CONTROVERSIAL plans to sell to a piece of Cheshire West's river heritage to developers have taken yet another turn.

Navigation Yard, former site of boat building firm Yarwoods in Northwich, was first put up for sale by auction by owners, the Canal and River Trust (C&RT), on real estate website Rightmove in February this year.

Several structures on the site are deemed important historical assets, including the grade II listed Area Office, Navigation House, Clock Tower, and the Scotch Derrick Crane.  

On May 10, a spokesman for C&RT confirmed it had received enquiries from several potential buyers, adding: “We have received expressions of interest from a number of parties which we are currently reviewing, ahead of being able to comment further in due course.”

Chester and District Standard: The site contains a number of historically significant grade-II listed buildingsThe site contains a number of historically significant grade-II listed buildings (Image: Avison Young)

However, a new listing on property website Rightmove, inviting ‘full and final bids’ by Thursday, November 17, confirms the site went unsold at previous auctions.

The proposed sale has drawn a lot of criticism from campaign groups who argue Navigation Yard is a unique piece of Northwich’s industrial heritage, and they would like to see it developed as a tourist attraction, doing justice to its role in the town’s history.

C&RT say the sale is necessary to raise funds to maintain 2,000 miles of inland waterways, and they're seeking a developer who'll be sensitive to the site’s historical role in Northwich’s industrial heritage.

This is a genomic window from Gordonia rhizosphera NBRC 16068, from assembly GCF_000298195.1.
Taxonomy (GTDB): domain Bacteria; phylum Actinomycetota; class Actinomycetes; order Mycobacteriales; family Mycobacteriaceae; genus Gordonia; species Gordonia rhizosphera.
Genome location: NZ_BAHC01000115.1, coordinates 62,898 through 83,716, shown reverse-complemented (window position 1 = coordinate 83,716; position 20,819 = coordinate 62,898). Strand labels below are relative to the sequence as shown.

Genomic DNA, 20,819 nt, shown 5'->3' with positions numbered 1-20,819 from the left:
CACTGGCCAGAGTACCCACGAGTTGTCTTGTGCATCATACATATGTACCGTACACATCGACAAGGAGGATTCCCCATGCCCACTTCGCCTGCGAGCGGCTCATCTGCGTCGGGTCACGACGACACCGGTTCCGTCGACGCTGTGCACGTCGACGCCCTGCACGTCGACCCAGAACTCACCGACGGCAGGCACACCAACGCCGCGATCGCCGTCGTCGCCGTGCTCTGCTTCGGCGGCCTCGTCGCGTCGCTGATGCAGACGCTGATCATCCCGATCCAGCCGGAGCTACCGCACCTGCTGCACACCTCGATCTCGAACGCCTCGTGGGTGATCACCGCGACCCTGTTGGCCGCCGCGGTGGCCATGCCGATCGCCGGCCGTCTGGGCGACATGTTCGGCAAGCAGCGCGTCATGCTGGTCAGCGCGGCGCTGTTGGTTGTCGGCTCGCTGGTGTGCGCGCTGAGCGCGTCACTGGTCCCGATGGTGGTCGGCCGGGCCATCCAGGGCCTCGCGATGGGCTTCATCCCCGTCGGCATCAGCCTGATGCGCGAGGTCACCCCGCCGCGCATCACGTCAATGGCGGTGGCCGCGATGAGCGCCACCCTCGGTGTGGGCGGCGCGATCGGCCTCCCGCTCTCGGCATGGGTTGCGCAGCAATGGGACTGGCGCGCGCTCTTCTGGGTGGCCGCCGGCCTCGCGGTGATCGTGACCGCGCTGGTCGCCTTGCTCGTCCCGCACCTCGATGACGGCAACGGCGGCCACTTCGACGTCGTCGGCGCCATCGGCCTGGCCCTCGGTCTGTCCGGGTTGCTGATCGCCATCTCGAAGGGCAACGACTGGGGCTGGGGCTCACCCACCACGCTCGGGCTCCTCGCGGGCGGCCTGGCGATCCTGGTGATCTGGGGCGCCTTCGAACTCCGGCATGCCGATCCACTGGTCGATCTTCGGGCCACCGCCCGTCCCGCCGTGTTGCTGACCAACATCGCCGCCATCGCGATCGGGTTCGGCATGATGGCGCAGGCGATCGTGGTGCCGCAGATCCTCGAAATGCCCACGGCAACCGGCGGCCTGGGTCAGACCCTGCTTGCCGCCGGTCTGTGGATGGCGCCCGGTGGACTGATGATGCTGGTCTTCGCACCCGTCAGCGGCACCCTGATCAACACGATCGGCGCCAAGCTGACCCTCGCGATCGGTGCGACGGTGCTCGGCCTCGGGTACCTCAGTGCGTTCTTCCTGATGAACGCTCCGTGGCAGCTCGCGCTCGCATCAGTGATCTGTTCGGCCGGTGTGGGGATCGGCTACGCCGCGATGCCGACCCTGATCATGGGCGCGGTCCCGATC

John Tackley, president of the River Weaver Navigation Society, one of the groups campaigning against the sale, said: “This would be a tremendous opportunity to transform Northwich into a proper tourist town.

“Navigation Yard is such an important site for the whole of the county, as so many decisions were taken in that building. It created the salt industry, which in turn, created the port of Liverpool.

“It’s unbelievable C&RT are trying to offer it ordinary developers, who obviously don’t have those interests at heart.

“There are a number of organisations in and around Northwich who’d like to have some part in its sensitive development, but we haven’t been given the opportunity.

“We didn’t even know the place was up for sale back in February until it was near the closing date."

John believes the site is probably not an attractive proposition for commercial property developers. 

He added: “Part of it is grade II-listed ,which means a developer is unlikely to make much money out if it, if any at all.

“I believe hotel organisations have had a look at it, but the rooms are of such disparate sizes, and at different levels, it doesn’t lend itself well to that activity.   

“It would be wonderful if organisations like the Heritage Society and the River Weaver Navigation Society could be given an opportunity to consider what we could do with it to make it a core for Northwich tourism.”